Florida’s Economic Outlook: June 2023

Each month, economic expert Jerry D. Parrish, Ph.D. shares his insights on Florida’s current economic outlook with Deep Blue Investment Advisors. 

When the COVID pandemic hit the U.S. in early 2020, the U.S. economy saw drops in business activity and that resulted in layoffs for many companies. Some states were more affected than others because states had different policies and reopened their economies at different times. 

This report looks at the recovery times for states to return their job numbers to pre-COVID levels. It also looks at which states have both recovered and increased job numbers the most. To start, we look at Florida and the other Southeastern states using data from the U.S. Bureau of Labor and Statistics. 

“Florida led the way with the highest percentage increase in jobs—indicating not just the recovery to the previous job number, but also increases in job creation.” 

The map below shows the states from Virginia to Texas and how they have recovered from the pandemic recession. Below the state’s abbreviation is the change in the number of jobs, in thousands, since the pandemic began. The number below that shows the percentage change in total non-farm jobs. It is a heat map on percentage change—the darker the color, the higher the percentage increase. These are comparable numbers because they show seasonally adjusted data. 

Map of Southeastern states and their job changes since the start of the pandemic. 
Map of Southeastern states and their job changes since the start of the pandemic. 

Florida led the way with the highest percentage increase in jobs—indicating not just the recovery to the previous job number, but also increases in job creation. Texas is solidly in second place—with a 6.9 percent gain and the largest number of jobs increased at 8999,800 jobs. North Carolina is in third place, with 5.7 percent more jobs than before the pandemic—an increase of 265,400 jobs. 

Only one Southeastern state has failed to recover its jobs. Louisiana still has 33,700 more jobs to go to equal its previous job number.

You might be wondering how other high-population states have done in comparison to Florida. California has increased its job numbers by 356,400 jobs. That is an increase of 2.1 percent. Other large states haven’t done as well. New York still needs 165,700 jobs to get back to pre-COVID levels—that is a deficit of 1.7 percent. Illinois is in the same position, although it is closer to recovering. Illinois still needs 18,500 jobs to get back to the previous level—that’s a 0.3 percent deficit.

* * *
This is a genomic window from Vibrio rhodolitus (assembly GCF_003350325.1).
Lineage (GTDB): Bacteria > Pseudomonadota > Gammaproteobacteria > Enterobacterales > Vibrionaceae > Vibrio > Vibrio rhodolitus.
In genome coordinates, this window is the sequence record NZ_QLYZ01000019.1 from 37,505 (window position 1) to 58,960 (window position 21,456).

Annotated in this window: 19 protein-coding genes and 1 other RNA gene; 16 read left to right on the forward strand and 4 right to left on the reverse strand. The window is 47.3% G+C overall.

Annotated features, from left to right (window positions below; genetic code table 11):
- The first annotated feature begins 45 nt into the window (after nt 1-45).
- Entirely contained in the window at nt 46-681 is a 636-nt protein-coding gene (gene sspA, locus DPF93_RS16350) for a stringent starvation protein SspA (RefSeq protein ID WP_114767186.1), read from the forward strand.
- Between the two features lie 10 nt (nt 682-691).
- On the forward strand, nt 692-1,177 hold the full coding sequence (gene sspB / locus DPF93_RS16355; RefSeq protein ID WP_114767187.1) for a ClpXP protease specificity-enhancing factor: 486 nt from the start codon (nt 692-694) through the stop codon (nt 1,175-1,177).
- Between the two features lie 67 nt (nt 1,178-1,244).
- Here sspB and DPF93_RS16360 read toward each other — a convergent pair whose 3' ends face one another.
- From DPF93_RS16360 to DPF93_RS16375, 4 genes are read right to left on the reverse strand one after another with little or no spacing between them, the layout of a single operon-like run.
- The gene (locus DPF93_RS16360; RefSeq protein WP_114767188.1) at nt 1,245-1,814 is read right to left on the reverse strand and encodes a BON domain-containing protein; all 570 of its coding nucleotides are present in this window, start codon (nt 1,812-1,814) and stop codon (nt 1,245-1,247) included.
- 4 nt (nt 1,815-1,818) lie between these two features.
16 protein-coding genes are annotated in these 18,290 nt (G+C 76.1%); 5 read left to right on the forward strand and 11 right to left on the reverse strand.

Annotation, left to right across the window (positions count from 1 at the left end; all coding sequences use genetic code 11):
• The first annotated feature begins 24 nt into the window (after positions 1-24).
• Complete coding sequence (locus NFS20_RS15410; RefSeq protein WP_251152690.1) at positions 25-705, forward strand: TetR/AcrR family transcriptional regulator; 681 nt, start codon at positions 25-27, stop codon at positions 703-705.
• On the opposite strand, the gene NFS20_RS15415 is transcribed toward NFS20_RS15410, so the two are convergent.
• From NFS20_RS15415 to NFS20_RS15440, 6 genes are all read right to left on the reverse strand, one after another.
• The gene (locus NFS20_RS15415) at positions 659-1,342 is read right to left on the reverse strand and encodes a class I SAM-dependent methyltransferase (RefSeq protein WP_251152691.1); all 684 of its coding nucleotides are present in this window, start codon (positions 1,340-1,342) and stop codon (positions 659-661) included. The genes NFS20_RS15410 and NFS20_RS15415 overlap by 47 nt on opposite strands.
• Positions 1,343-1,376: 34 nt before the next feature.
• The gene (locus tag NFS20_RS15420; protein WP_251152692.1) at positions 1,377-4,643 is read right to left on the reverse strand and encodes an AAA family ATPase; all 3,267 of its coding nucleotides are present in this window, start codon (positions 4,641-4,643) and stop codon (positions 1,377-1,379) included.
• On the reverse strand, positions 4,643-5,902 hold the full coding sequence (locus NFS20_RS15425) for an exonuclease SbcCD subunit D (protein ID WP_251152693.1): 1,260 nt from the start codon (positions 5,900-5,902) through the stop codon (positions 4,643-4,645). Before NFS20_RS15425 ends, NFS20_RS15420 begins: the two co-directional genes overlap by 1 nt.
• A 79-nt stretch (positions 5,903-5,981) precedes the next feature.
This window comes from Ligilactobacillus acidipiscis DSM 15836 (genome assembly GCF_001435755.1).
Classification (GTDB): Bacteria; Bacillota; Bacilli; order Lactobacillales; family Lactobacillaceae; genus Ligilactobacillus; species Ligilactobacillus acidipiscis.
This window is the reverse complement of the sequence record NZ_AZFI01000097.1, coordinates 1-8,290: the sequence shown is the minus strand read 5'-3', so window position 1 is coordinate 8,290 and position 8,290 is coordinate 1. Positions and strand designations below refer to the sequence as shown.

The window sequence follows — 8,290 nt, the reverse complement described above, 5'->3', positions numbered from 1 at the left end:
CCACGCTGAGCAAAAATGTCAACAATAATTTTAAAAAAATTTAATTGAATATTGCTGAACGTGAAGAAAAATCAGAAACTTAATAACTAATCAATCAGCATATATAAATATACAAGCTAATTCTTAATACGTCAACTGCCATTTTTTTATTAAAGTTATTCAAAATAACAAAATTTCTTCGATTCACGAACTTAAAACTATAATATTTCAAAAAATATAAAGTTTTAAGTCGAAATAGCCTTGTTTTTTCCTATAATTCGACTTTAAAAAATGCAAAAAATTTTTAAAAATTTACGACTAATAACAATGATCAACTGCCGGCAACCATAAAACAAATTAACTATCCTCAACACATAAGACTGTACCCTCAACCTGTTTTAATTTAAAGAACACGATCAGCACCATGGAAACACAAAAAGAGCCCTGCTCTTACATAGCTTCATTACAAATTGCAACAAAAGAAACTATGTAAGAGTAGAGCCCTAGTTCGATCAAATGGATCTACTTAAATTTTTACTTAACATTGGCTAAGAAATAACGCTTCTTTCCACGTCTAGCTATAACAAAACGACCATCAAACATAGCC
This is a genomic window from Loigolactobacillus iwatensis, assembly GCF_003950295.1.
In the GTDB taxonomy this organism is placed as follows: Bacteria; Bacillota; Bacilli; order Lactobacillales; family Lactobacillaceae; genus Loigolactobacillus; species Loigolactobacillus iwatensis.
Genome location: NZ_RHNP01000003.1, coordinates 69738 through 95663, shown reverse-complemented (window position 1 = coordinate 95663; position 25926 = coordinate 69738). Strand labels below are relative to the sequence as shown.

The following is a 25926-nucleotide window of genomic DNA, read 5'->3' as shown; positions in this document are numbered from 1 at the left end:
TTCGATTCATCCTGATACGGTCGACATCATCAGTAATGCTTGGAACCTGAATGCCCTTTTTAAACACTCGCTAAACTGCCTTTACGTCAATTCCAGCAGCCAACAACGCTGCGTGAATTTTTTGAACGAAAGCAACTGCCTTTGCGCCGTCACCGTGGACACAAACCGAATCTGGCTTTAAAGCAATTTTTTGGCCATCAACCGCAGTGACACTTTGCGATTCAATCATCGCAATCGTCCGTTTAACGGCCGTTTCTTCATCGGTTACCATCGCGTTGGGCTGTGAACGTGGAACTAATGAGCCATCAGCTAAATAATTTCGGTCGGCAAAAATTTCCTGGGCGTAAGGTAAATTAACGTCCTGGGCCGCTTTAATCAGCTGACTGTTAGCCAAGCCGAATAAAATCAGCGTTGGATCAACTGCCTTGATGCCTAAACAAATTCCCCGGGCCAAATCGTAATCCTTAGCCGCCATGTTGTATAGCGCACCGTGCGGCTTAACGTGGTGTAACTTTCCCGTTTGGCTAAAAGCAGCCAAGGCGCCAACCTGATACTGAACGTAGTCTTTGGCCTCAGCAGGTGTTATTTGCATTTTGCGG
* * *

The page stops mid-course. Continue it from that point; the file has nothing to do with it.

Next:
Dates of Recovery

The chart below shows the Southeastern states, along with California, New York, and Illinois and their dates they recovered to the same amount of non-farm jobs from before the pandemic recession. Leading states are Florida, North Carolina, Texas and Arkansas—all of them recovered in October of 2021, a full 9 months before the U.S. average. Virginia was the only state in the Southeast that recovered its jobs after the U.S.—and that was only one month later. 

StateRecoveredCompared to U.S.
FloridaOct. 20219 months before
North CarolinaOct. 20219 months before
TexasOct. 20219 months before
ArkansasOct. 20219 months before
GeorgiaNov. 20218 months before
TennesseeDec. 20217 months before
South CarolinaJan. 20226 months before
AlabamaFeb. 20225 months before
MississippiFeb. 20225 months before
CaliforniaJune 20221 month before
United StatesJuly 2022
KentuckyJuly 2022Same as U.S.
VirginiaAug. 20221 month after
IllinoisN/ANot yet recovered
LouisianaN/ANot yet recovered
New YorkN/ANot yet recovered

Overall, states in the Southeastern U.S. have shown good recovery and job growth since the economic shocks of the COVID pandemic. That is a good indicator of their resilience to economic shocks, and may be a signal to how the Southeast may weather the expected upcoming recession. 

Jerry D. Parrish, PhD.

Economic Outlook is written by Jerry D. Parrish, Ph.D. Dr. Parrish is the Chief Economist and Direct of State and Local Policy Analysis at the Institute of Government at Florida State University.

The Economic Outlook is provided to you for informational purposes only. Deep Blue Investment Advisors (“Deep Blue”) makes no representation or warranty, expressed or implied, as to the accuracy or completeness of the information contained here. The report is prepared by an independent party believed to be reliable. No representation is made as to the accuracy or completeness. The report is not meant as a solicitation of any investment. To the extent permitted by applicable law, no member of the Deep Blue Team and/or Florida Fixed Income Trust or any officer, employee, or associate accepts any liability whatsoever for any direct or consequential loss arising from any use of this report or its contents, including for negligence. The information set forth herein is intended only for the person or entity to which it is addressed. The views expressed within this report constitute the author’s perspective at the dime of distribution and are subject to change. Any forecast, projection, or prediction of the market, the economy, and economic trends are based upon current opinion as of the date of issue and are also subject to change.